Endpoint Visibility: The 3 Best Practices

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In today’s dynamic business environment, a multitude of endpoint devices are being used by employees to complete their work. In fact, according to a survey by Forrester, about 74% of information workers used two or more devices for work, while 52% used three or more! 

An endpoint device is any LAN- or WAN-connected piece of hardware that communicates across a network. Commonly used endpoint devices include desktops, laptops, mobile devices, tablets, and printers. 

With hybrid and remote working here to stay, BYOD policies are becoming the norm, causing the number of remote devices to increase. Always – but especially because of this – it is important for businesses to have complete visibility into each endpoint device and take the necessary measures for proper endpoint security.

Endpoint Visibility: The Best Practices You Need to Know

Organizations across all industries and sizes are constantly at risk for cyber threats that can lead to costly breaches and data loss. Endpoint visibility should be at the forefront of your IT security strategy, as endpoints are quite likely to be the first choice for an attacker trying to penetrate your organization’s network. 

This blog will highlight the importance of endpoint visibility and control and give you three fundamental best practices to consider in your approach to endpoint detection and response.


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1. Secure Endpoint Devices

The first step in effective endpoint management is to conduct an asset inventory of all the endpoint devices that exist in your business ecosystem. Doing so will give you more visibility and control of all your endpoints, thereby making your endpoint protection and management solutions that much stronger. 

In addition, you want to regularly audit all your endpoints and make sure they are properly configured to avoid security and compliance issues. For example, if an employee were to modify antivirus configurations on a personal device that is also used for business purposes, your organization’s attack surface could be opened wide up. 

Establishing protocols that update operating systems company-wide, give administrators the ability to control software deployments on employee devices, and automate patch management solutions can go a long way in improving the management and security of your endpoints.

2. Train Your Users

According to the FBI, phishing was the most common type of cybercrime in 2020. The report also shows that phishing incidents nearly doubled in frequency, from 114,702 incidents in 2019 to 241,324 incidents in 2020. Knowing that phishing is the main threat vector utilized by attackers in today’s business landscape, it is paramount to invest in tools that can stop a phishing attempt in its tracks before it can infiltrate your network – and it all starts with security awareness training for your users.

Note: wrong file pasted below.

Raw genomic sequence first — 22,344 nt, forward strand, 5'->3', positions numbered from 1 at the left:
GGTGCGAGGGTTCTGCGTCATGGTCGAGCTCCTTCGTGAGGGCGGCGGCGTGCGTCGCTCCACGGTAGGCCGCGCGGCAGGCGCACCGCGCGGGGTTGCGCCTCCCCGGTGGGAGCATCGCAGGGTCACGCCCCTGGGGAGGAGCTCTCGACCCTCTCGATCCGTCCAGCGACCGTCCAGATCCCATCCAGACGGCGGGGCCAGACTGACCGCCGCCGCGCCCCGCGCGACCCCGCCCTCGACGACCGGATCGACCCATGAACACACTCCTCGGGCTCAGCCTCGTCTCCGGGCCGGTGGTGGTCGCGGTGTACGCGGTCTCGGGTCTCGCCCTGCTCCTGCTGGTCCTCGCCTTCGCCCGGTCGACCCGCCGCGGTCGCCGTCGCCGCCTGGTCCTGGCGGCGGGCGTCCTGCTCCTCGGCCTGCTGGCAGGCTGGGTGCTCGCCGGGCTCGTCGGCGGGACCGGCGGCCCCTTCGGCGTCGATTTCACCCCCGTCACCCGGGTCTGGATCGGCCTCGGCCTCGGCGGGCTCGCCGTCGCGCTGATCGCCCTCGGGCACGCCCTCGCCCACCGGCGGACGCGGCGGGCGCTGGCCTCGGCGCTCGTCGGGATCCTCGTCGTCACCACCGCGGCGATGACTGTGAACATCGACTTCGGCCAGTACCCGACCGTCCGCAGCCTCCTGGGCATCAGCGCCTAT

By creating a formal security awareness training program, you can reduce the number of phish-prone users by 50% within just a few months and by 90% within the first year. This means you are reducing your entire organization’s risk by 40-72% with this tactic alone. With most security awareness training platforms costing as little as $3 per user per month – and when you take into consideration the average cost of a data breach ($3.86 million according to IBM) – a security awareness training program is a phenomenal investment that yields a high ROI for your business.

Once you’ve built a culture of security awareness and your users become familiar with the telltale signs of phishing, they can leverage tools such as the “Phish Alert” button in Outlook. This is a new feature that allows users to report suspected phishing emails to the organization’s security team in real time, helping to improve your organization’s IT security posture on an ongoing basis.

3. Implement Prevention, Detection & Response Controls

As cybersecurity threats continue to increase both in volume and complexity, so too does the demand for sophisticated endpoint security solutions. Even with a successful security awareness training program and other cyber defense mechanisms such as antivirus and firewall solutions, it is inevitable that some sort of incident will occur in your environment – it’s just a matter of when.

Knowing this, it is critical that detection and response technologies are part of your IT security solution so threats can be immediately recognized and acted upon to minimize damage to your company. 

Some common forms of prevention, detection, and response controls include:

  • Behavioral analysis. This is based on machine learning algorithms that can identify unknown or zero-day threats and help detect insider threats.
  • Sandboxing. This is the practice of isolating a piece of potentially malicious software in a confined environment to reduce the risk of errors or malware affecting other systems.
  • Threat intelligence. This is when data from multiple feeds and threat frameworks – such as MITRE ATT&CK – are combined to identify and add context to incidents.
  • Endpoint detection and response. EDR capabilities help security teams detect breaches on an endpoint as they happen, investigate them, and rapidly respond. Learn more about EDR.

Check out this blog from Buchanan partner ArmorPoint on Extended Detection & Response (XDR) technology.

Looking to Enhance Your Endpoint Visibility?

Are you looking for ways to better secure your company’s data across business applications and multiple endpoints without adding a lot of IT overhead and costs? Explore Buchanan’s managed cybersecurity solutions today.

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